T 0238/94 () of 11.6.1997

European Case Law Identifier: ECLI:EP:BA:1997:T023894.19970611
Date of decision: 11 June 1997
Case number: T 0238/94
Application number: 87906288.3
IPC class: B60H 1/24
Language of proceedings: EN
Download and more information:
Decision text in EN (PDF, 34.930K)
Documentation of the appeal procedure can be found in the Register
Bibliographic information is available in: EN
Versions: Unpublished
Title of application: Arrangement for preventing mist and ice formation on the side window of a motor vehicle
Applicant name: Saab Automobile Aktiebolag
Opponent name: VALEO Klimasysteme GmbH
Board: 3.2.01

Headnote

-
Relevant legal provisions:
European Patent Convention 1973 Art 56
European Patent Convention 1973 R 67
Keywords: Inventive step (yes)
Reimbursement of the appeal fee (no)
Catchwords:

-

Cited decisions:
-
Citing decisions:
-

Summary of Facts and Submissions

I. The mention of grant of European patent No. 0 287 587 in respect of the international application No. PCT/SE87/00422 filed on 21 September 1987 and claiming priority from the SE application No. 8604163, was published on 18 December 1991.

II. Notice of opposition was filed on 18 September 1992 on the grounds of Article 100(a) EPC. In support of its objection as to lack of inventive step the opponent referred to the following evidence

D1: JP-U-50 16348

D2: prior use relating to deliveries of ventilation equipment by SIEMENS AG to BMW as shown in BMW drawing No. 1 376 849

D3: DE-B-2 124 304.

In its letter dated 18 February 1993 the patent proprietor requested to take into account also the prior art document

D4: JP-A-608110.

III. By a decision announced during oral proceedings held on 29. November 1993 and issued in writing on 17 January 1994 the Opposition Division rejected the opposition.

The Opposition Division was of the opinion that, starting from the prior art disclosed in D1 and considering that neither the documents D1, D3 or D4 nor the alleged prior use (D2) disclosed the use of an inlet duct which was connected to an air inlet located in the sound absorbing inside-wall panel of the vehicle door, or gave any hint in this direction, the skilled person was not able to arrive at the claimed solution without the exercise of an inventive activity.

IV. On 15 March 1994 a notice of appeal was lodged against that decision together with payment of the appeal fee.

In the statement of grounds of appeal, filed on 18 May 1994, the appellant additionally referred to the prior art document DE-C-2 750 671 (D5) cited in the European search report and in the description of the patent in suit.

The appellant requested setting aside of the decision under appeal and revocation of the patent in its entirety. The appellant further requested that the appeal fee be reimbursed because of a substantial procedural violation committed by the Opposition Division.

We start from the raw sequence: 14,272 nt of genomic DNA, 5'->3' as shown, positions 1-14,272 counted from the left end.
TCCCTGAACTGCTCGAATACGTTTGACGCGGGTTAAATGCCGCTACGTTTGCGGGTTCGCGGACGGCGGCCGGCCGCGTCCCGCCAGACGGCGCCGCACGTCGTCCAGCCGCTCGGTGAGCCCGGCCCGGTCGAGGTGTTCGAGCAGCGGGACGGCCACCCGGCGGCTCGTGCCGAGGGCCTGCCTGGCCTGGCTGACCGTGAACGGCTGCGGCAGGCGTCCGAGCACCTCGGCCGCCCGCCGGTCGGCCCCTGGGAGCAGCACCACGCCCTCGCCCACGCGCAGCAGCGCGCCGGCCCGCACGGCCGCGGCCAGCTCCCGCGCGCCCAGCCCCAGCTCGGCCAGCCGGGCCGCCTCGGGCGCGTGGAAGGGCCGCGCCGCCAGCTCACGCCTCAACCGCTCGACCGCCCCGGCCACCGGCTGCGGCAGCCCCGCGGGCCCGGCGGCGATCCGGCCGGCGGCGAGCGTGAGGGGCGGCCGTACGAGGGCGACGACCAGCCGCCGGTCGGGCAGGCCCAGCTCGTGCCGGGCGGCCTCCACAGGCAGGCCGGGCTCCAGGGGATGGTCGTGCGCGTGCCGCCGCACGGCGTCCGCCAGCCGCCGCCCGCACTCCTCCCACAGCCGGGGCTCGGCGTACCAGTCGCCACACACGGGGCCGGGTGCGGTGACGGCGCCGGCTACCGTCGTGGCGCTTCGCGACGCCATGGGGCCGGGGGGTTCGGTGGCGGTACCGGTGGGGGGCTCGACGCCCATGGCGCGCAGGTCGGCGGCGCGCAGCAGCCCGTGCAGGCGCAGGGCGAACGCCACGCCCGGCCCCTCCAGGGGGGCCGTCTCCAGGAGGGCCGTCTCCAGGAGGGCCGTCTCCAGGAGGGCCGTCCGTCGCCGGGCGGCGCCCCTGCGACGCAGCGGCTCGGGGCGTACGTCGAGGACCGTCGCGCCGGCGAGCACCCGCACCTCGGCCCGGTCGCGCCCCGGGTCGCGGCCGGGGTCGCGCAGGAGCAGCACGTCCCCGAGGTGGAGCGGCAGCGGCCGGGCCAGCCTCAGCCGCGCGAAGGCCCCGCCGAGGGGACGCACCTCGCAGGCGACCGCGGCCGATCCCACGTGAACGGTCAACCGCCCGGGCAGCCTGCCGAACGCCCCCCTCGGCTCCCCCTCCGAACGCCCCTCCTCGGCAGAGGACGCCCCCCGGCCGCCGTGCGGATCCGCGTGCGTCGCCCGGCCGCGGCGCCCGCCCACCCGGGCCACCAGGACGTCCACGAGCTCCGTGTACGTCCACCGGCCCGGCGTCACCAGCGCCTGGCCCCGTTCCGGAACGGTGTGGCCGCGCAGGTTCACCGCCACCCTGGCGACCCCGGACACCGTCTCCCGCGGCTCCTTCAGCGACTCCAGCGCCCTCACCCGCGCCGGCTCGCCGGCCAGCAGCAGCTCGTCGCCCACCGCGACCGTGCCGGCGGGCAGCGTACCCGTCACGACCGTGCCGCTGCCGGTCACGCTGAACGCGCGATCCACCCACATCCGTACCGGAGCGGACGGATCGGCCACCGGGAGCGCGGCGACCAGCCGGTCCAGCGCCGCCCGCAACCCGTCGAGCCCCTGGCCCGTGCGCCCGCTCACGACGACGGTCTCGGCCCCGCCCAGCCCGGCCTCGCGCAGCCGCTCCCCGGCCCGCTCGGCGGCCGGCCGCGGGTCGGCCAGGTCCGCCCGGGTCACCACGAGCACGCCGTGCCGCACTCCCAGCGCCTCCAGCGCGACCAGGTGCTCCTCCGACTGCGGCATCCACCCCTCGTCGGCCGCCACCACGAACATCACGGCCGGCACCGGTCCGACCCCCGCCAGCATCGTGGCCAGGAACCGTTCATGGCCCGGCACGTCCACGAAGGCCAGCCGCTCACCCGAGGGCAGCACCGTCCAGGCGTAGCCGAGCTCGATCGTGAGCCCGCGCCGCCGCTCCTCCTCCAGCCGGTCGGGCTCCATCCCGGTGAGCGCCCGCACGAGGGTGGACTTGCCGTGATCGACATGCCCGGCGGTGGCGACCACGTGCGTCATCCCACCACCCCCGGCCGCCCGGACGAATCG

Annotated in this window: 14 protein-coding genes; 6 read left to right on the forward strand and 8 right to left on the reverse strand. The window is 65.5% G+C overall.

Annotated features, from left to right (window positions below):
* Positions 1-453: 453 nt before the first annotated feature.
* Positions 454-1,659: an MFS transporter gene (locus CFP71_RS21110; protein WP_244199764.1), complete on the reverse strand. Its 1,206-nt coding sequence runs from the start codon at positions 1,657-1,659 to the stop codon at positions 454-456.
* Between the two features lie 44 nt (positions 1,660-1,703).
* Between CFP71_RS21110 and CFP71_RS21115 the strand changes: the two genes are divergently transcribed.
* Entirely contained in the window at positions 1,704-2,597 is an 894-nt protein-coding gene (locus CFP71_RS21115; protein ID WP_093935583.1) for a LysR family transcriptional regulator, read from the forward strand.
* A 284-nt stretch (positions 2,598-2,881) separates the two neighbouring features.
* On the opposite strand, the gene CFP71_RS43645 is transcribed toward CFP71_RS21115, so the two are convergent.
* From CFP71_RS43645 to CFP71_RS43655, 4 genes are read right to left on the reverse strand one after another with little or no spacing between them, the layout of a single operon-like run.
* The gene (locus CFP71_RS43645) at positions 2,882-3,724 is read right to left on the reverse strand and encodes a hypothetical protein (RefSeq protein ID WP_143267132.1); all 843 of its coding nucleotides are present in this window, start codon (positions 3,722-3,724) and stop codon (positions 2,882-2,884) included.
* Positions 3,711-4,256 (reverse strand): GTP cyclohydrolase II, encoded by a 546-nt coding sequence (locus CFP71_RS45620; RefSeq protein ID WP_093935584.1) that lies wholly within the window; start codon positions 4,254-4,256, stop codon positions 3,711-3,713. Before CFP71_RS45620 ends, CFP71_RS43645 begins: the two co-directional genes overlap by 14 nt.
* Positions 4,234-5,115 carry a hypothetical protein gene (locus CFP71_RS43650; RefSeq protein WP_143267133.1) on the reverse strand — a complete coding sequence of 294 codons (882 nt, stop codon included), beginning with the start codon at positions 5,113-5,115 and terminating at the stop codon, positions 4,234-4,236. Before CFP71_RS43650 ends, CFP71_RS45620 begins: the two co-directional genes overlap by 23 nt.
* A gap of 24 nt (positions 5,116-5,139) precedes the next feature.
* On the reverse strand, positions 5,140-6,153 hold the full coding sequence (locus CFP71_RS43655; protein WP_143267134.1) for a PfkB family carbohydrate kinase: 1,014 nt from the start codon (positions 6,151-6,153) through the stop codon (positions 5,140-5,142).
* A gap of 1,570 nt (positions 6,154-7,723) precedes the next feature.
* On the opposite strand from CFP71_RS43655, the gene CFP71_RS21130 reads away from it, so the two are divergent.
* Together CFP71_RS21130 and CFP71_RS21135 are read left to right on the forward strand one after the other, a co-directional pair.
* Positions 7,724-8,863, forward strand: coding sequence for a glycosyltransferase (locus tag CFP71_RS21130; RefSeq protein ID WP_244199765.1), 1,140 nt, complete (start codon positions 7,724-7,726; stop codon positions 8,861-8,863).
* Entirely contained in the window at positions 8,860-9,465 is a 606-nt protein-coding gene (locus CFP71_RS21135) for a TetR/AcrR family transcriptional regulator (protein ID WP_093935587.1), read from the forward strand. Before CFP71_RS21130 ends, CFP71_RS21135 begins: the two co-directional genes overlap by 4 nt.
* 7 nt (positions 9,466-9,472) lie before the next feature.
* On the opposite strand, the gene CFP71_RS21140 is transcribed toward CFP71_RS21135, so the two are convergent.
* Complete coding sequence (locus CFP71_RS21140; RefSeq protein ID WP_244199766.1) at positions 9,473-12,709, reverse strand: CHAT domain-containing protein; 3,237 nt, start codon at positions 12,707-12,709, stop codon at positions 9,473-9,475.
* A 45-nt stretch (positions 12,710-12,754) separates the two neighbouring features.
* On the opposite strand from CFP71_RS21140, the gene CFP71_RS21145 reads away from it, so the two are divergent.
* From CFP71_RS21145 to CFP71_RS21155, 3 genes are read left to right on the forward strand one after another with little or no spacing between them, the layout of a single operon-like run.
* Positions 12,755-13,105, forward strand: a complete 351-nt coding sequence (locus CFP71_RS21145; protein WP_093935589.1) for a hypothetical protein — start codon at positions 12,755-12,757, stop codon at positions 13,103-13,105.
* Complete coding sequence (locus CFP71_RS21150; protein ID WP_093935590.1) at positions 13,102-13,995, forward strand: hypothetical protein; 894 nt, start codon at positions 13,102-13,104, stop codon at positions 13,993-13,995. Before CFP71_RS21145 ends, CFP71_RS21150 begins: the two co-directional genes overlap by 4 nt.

V. In response to communications issued by the Board the respondent filed with facsimile dated 3 November 1995 an amended claim 1 and with facsimile dated 28 March 1996 an adapted description.

By implication the respondent requested maintenance of the patent in amended form on the basis of the newly filed claim 1, claims 2 to 7 as granted, description columns 1, 2 and 5 as filed with facsimile dated 28. March 1996, insert page 2b filed with facsimile dated 19 August 1996, description columns 3 and 4 and the drawings as granted.

Current claim 1 reads as follows:

"1. Arrangement for preventing mist and ice formation on a side window (4) in a door (1) of a motor vehicle, said door (1) comprising an outer bodywork panel (7) and an inner sound absorbing inside wall panel (6) and to which window (4) is connected at least one air supply duct (13), with an outlet (30) located at the bottom part of the window (4) via which duct (13) and outlet air is fed from a fan (12) arranged in the door below the window (4) between the outer bodywork panel (7) and the inside wall panel (6) of the door, and the fan (12) draws air from an inlet (28), which is located in the inside wall panel (6) towards the vehicle interior, characterised in that the fan is connected to the inlet through an inlet duct (11), that the fan (12), the outlet duct (13) and the inlet duct (11) constitute a single integral unit (10) formed as a common housing in which the fan (12) is mounted and that the housing is secured to said inside wall panel (6) between the inside-wall panel (6) and a reinforcing structure (8) located between the inside wall panel (6) and the outer bodywork panel (7) of the door (1), which inside wall panel (6) towards the interior has preformed inward projecting wall parts (19) in which the unit (10) is fitted."

VI. At the appellant's request oral proceedings were held on 11 June 1997. With facsimile received on 7 May 1997 the respondent had informed the Board not to be present at the oral proceedings and the oral proceedings were held without him (Rule 71(2) EPC).

VII. In support of its requests the appellant essentially relied upon the following submissions:

Concerning the respondent's request, it was not clear whether the amended claim 1 filed with facsimile dated 3. November 1995 or the amended claim 1 filed with facsimile dated 28 March 1996 formed the basis of the request for maintenance of the patent in amended form.

Therefore, since no clear basis was specified for maintenance of the patent, already for this reason the patent should be revoked.

Considering the subject-matter of claim 1 filed on 28. November 1996, the closest prior art was represented by D4.